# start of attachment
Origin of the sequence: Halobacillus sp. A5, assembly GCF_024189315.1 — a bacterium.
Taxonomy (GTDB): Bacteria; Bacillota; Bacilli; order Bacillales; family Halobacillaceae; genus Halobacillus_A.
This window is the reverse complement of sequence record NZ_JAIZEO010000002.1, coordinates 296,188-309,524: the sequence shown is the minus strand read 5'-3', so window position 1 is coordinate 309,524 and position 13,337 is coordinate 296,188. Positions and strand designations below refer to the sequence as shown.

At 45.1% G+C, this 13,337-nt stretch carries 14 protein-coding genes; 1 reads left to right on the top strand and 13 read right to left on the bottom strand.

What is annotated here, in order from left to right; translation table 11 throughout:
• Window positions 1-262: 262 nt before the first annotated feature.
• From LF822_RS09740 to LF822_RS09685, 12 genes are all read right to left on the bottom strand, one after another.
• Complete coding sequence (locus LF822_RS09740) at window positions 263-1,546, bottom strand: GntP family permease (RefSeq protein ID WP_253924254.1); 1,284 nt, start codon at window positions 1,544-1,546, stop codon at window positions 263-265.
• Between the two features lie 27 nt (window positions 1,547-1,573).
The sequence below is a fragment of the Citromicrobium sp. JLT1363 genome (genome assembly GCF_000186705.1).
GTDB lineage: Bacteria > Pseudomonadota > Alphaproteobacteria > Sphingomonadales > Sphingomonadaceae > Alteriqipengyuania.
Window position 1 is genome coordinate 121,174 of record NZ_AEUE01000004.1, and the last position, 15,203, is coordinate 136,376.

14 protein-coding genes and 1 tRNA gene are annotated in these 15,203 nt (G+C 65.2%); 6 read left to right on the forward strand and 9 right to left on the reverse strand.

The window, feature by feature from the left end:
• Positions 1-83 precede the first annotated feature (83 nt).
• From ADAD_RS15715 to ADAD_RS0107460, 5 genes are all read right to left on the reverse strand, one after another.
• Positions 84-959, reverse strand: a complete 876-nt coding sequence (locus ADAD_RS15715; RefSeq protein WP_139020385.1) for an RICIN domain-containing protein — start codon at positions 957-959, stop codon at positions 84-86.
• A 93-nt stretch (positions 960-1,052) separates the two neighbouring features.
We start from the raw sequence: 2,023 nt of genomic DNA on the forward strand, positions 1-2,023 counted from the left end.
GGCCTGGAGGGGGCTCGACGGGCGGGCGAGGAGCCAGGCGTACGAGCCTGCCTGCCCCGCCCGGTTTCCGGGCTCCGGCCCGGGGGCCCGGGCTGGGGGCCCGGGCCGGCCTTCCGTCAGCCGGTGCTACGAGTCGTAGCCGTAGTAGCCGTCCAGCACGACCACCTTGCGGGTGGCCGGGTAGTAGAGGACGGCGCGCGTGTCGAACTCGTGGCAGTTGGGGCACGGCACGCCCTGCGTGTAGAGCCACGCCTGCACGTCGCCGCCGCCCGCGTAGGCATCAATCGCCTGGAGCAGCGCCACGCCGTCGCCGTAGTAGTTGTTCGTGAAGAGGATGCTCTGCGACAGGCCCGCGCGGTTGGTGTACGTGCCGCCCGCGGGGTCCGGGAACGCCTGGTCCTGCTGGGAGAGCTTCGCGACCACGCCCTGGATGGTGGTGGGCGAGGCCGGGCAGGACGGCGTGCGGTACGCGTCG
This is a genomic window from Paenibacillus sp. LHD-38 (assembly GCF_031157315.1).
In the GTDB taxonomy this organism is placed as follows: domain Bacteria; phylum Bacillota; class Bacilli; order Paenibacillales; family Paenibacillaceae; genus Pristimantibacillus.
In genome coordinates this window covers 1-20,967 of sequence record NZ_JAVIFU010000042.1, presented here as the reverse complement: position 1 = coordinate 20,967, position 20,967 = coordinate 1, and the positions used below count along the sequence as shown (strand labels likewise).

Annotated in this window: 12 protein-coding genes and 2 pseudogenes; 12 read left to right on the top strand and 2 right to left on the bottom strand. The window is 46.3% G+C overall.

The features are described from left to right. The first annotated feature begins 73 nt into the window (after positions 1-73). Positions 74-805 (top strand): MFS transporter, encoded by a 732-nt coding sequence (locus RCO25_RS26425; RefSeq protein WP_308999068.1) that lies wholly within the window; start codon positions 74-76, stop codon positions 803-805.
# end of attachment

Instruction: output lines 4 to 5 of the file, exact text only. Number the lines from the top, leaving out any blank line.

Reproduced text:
At 45.1% G+C, this 13,337-nt stretch carries 14 protein-coding genes; 1 reads left to right on the top strand and 13 read right to left on the bottom strand.

What is annotated here, in order from left to right; translation table 11 throughout: